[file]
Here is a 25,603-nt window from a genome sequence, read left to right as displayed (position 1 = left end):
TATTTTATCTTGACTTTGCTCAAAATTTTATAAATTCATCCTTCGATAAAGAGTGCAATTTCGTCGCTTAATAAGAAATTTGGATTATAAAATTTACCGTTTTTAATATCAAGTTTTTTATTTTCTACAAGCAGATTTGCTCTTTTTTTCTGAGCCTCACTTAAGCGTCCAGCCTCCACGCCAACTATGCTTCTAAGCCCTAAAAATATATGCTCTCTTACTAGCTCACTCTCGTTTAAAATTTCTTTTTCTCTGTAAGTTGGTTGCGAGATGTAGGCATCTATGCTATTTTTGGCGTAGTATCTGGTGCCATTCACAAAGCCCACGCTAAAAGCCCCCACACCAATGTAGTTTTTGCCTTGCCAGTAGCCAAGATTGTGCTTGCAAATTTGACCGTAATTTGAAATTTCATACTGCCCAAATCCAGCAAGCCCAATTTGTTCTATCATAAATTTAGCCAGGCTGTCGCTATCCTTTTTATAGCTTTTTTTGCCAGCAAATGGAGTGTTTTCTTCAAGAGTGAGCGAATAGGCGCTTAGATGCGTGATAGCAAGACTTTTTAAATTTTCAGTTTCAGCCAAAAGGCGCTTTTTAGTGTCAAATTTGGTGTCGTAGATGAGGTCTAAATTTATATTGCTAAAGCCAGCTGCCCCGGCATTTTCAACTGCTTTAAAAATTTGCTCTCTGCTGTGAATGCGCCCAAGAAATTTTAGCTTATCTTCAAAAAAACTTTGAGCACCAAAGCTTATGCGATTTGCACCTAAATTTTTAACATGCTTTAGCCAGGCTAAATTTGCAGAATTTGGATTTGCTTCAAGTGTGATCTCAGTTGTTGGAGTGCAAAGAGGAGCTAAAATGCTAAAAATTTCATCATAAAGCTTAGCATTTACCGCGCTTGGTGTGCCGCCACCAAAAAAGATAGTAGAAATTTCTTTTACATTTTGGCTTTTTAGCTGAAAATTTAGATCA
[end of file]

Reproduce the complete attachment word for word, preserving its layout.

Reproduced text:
Here is a 25,603-nt window from a genome sequence, read left to right as displayed (position 1 = left end):
TATTTTATCTTGACTTTGCTCAAAATTTTATAAATTCATCCTTCGATAAAGAGTGCAATTTCGTCGCTTAATAAGAAATTTGGATTATAAAATTTACCGTTTTTAATATCAAGTTTTTTATTTTCTACAAGCAGATTTGCTCTTTTTTTCTGAGCCTCACTTAAGCGTCCAGCCTCCACGCCAACTATGCTTCTAAGCCCTAAAAATATATGCTCTCTTACTAGCTCACTCTCGTTTAAAATTTCTTTTTCTCTGTAAGTTGGTTGCGAGATGTAGGCATCTATGCTATTTTTGGCGTAGTATCTGGTGCCATTCACAAAGCCCACGCTAAAAGCCCCCACACCAATGTAGTTTTTGCCTTGCCAGTAGCCAAGATTGTGCTTGCAAATTTGACCGTAATTTGAAATTTCATACTGCCCAAATCCAGCAAGCCCAATTTGTTCTATCATAAATTTAGCCAGGCTGTCGCTATCCTTTTTATAGCTTTTTTTGCCAGCAAATGGAGTGTTTTCTTCAAGAGTGAGCGAATAGGCGCTTAGATGCGTGATAGCAAGACTTTTTAAATTTTCAGTTTCAGCCAAAAGGCGCTTTTTAGTGTCAAATTTGGTGTCGTAGATGAGGTCTAAATTTATATTGCTAAAGCCAGCTGCCCCGGCATTTTCAACTGCTTTAAAAATTTGCTCTCTGCTGTGAATGCGCCCAAGAAATTTTAGCTTATCTTCAAAAAAACTTTGAGCACCAAAGCTTATGCGATTTGCACCTAAATTTTTAACATGCTTTAGCCAGGCTAAATTTGCAGAATTTGGATTTGCTTCAAGTGTGATCTCAGTTGTTGGAGTGCAAAGAGGAGCTAAAATGCTAAAAATTTCATCATAAAGCTTAGCATTTACCGCGCTTGGTGTGCCGCCACCAAAAAAGATAGTAGAAATTTCTTTTACATTTTGGCTTTTTAGCTGAAAATTTAGATCA